Every year on the 1st August we put up our flag on the roof top as a yearly ritual in preparation of the independence day. However, as 14th of August fast approaches this year, i am forced to think over a few things as a Pakistani. Do I really respect the flag that is my identity? Do I feel proud being a Pakistani at this time, when difficulties envelope us more than ever before due to the indulgent and laid back attitude of our caretakers?
I m not a coward to back out and declare I m not honest to my country but I certainly am tired of the games being played with us. I m tired of the politics of the politicians. I m tired of the world politics and the big evil schemes shrouded in the slogan of ‘helping developing countries’. I m tired of justifying the killing of my brothers and sisters based on some conspiracy theories and that all will end in good. In the real picture, all the waiting for a better and ‘peaceful’ tomorrow are distant and blurry. It’s like ‘waiting for Godot’ something that we are expecting but would never happen. The entire episode of waiting makes fun of our helplessness, mocking us right in the face.
I don’t want to sound a cry baby, nor am I complaining about my fate for putting me in a country lacking in almost all comforts that a citizen has a right to. My agitation is constantly nagging me to find answers to the questions in the dark corridors of power, politics and our caretakers. My lost patriotism, with much shame and disgrace falls on the predators we assumed to be our caretakers. I use the word ‘caretaker’ because that is what they are who sit on the seats of power, who travel on the taxes we pay, who drive in VVIP cars, who live in huge mansions with continuous power supply, indulge in luxurious activities, dine with super powers while the ‘taken care of’ face constant negligence.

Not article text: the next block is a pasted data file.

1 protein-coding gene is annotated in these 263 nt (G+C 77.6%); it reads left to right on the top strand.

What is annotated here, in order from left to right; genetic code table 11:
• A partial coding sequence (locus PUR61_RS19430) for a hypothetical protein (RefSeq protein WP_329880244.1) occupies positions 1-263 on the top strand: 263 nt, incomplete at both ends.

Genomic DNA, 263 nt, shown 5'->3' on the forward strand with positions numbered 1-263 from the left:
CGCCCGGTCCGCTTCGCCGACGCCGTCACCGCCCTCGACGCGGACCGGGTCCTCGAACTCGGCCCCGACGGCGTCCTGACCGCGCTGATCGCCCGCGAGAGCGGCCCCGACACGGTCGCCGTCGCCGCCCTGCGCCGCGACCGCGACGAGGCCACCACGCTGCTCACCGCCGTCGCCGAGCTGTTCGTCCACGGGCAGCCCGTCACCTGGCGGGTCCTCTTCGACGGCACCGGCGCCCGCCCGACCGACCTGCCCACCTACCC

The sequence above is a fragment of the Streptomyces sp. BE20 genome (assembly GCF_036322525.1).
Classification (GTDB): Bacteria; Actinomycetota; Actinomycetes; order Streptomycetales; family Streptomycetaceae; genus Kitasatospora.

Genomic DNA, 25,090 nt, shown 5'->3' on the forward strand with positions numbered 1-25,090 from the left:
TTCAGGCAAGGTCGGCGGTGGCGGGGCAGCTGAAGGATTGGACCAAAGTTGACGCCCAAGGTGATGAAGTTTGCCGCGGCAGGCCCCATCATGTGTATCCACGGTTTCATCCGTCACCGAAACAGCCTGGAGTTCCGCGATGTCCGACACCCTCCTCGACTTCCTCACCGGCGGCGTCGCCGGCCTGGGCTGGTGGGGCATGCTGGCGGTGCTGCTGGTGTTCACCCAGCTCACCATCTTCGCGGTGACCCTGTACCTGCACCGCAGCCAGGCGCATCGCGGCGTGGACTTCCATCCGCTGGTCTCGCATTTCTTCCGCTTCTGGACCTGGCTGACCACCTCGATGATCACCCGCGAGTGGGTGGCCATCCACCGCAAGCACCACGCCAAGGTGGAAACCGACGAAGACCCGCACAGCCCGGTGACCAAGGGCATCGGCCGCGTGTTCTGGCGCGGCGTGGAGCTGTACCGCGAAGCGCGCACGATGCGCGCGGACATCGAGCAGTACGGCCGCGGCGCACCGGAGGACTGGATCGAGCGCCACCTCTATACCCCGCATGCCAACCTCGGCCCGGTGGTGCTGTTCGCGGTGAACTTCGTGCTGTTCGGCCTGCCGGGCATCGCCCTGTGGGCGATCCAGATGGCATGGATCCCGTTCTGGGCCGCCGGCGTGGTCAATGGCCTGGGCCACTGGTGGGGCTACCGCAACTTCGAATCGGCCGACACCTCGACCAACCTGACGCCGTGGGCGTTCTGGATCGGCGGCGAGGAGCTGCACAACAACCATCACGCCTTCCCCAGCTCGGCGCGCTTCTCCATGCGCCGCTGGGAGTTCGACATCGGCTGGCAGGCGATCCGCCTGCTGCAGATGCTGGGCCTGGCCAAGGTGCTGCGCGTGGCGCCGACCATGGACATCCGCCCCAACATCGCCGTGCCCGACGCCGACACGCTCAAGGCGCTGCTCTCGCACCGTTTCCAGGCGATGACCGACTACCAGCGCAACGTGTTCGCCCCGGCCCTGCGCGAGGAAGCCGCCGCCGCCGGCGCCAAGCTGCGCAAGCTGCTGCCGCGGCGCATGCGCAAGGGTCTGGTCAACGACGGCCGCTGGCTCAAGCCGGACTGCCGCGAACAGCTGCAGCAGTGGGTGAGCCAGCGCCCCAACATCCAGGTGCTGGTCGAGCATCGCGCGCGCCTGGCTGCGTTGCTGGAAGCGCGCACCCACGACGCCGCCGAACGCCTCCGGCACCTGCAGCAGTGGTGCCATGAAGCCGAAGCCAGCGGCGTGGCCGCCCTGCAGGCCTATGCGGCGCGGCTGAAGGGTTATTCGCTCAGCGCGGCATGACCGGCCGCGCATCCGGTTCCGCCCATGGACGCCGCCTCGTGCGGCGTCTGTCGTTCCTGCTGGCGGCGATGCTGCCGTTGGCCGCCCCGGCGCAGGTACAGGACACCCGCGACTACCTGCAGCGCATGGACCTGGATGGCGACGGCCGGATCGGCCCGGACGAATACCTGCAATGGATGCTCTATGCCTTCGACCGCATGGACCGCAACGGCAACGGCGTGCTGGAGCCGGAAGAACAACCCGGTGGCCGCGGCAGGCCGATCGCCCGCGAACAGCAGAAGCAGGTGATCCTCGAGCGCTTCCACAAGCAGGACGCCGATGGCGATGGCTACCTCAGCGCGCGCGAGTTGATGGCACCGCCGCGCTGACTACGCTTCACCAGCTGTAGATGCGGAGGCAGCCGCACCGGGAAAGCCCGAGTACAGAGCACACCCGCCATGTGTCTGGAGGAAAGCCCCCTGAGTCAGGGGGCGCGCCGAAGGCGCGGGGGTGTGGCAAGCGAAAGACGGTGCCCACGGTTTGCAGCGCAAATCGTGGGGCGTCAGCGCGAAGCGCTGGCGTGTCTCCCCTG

This is a voice of everyone who has been affected by the turmoil, directly or indirectly. Although I m much disappointed in the power of pen, this is my only outlet. I come from what is called the young generation, successfully hopeless and dejected. I grew up in the times of 9/11 and have continued to see occupation, arms and ammunition, mass killings and bombs almost every day. I don’t want my children to learn that A stands for ammunition, B for bomb and W for war. But despite all the bleakness and the dejection -following is all that I ask for on behalf of my fellow citizens.
I ask not more than is my right. I voice no more than there is wrong in the world. I bleed no more than the pain of my brothers and sisters victimized by random drone attacks, shellings and guns. I don’t want false promises of long awaited peace with rehabilitation plans. I don’t want peace with broken limbs, maimed souls, forgotten identities, lost relations, war scars embedded into my skin, blood dried up on the barren land.
All I ask for is what I deserve. I want to see a blue sky, the green grass, a night sky that I can look up at without the fear of being hit by an unknown war machine. I want to breathe fresh air; open my eyes to a beautiful Pakistan every day. I wish to move around freely without any fear of insecurity, or risking my life to a bomb tied onto someone else. I want a true promise that would put a smile on every face. Do I ask for a lot?